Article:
For women identifying as mothers, the caregiving imperatives conditioning the lived experience of the role are typically its most compelling aspects. It can be hard to redirect the reflective process backwards; towards the generations of women whose experiences preceded, pre-empted, and were models (or not) for the daughters who m/other in their wake; to review and reflect on the women who gave birth amid the exigencies and of a different cultural-historical moment, who m/othered the complexities of not only those they themselves birthed, and successive generations. This interview with editors of the book, Šimić and Underwood-Lee, considers the effects and influences of their own mothers’ performance of the maternal role and identity. How far might inheritance – in all its many guises and forms of expression – be understood to feed into, or underlie, the tangled strands of habit, ideal, cultural-historical expectation, convention, and improvisation comprising the blend of practices we think of as mothering, as maternal, as motherhood?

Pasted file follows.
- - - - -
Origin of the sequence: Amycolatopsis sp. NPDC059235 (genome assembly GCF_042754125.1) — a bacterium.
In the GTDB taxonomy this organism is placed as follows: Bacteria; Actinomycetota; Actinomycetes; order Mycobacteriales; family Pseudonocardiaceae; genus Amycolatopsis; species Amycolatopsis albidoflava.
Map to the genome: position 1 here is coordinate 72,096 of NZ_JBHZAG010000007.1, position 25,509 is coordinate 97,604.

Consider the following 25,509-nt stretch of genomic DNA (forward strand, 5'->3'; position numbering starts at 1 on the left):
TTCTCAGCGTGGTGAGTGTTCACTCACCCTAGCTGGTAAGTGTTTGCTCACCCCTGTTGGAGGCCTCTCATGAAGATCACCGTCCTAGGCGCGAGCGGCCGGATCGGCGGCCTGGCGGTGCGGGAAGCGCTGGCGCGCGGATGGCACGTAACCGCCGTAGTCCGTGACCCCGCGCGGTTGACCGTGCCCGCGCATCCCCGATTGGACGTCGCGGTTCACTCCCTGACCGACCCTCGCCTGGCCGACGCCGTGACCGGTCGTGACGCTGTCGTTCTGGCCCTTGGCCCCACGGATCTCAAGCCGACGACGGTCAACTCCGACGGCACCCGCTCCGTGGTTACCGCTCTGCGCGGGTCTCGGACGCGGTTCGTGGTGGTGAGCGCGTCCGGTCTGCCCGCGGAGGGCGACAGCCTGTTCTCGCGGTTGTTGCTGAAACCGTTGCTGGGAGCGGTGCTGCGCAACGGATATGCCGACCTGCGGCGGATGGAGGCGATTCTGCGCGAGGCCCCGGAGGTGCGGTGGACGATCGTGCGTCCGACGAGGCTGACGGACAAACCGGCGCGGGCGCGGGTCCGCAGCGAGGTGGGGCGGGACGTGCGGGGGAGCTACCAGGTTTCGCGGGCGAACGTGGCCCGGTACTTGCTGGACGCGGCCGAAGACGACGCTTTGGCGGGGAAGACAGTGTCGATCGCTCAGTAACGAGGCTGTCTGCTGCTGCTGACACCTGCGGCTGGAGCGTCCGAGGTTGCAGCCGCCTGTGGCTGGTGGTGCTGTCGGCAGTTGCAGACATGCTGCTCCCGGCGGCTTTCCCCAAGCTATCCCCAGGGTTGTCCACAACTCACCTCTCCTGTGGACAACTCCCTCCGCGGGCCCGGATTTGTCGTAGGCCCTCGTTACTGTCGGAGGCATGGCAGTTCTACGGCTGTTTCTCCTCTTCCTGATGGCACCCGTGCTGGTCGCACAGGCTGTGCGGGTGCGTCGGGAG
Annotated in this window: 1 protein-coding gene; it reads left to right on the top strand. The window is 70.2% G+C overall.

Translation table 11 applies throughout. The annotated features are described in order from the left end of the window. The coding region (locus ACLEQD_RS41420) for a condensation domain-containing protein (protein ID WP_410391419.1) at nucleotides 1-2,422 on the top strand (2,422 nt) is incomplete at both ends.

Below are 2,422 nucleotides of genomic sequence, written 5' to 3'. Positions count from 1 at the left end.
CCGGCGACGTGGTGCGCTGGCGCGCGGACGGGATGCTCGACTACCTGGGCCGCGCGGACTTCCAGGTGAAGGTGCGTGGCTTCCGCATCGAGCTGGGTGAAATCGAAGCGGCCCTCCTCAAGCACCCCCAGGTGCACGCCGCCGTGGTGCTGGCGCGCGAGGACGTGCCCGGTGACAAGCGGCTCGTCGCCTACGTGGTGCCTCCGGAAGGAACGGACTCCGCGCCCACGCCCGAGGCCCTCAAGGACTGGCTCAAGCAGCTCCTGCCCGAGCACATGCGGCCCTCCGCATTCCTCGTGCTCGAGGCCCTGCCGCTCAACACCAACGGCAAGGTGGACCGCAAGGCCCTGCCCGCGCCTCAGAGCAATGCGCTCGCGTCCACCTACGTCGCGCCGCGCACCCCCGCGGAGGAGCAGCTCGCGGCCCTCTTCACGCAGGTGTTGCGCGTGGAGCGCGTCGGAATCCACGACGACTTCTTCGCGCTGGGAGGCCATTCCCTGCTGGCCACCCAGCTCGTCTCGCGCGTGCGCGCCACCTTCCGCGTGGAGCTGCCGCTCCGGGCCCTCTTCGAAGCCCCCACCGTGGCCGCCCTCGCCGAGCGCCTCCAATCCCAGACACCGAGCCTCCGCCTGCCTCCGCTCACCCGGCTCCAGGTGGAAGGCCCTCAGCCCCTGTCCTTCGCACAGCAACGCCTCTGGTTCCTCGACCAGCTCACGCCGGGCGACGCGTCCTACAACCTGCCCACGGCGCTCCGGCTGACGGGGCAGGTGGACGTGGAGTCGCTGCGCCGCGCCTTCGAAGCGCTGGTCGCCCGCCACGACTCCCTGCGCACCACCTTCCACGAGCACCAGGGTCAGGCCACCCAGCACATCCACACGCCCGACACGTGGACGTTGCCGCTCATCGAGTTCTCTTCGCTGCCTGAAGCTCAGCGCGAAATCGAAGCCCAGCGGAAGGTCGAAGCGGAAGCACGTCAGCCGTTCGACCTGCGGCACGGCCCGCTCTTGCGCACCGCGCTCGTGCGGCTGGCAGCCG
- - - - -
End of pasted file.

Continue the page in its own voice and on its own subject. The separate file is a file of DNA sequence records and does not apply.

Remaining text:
|Title of host publication||Mothering Performance|
|Subtitle of host publication||Maternal Action|
|Editors||Lena Simic, Emily Underwood-Lee|
|Publisher||Routledge: Taylor and Francis Group|
|Number of pages||14|
|Publication status||Published - 21 Nov 2022|
- Maternal action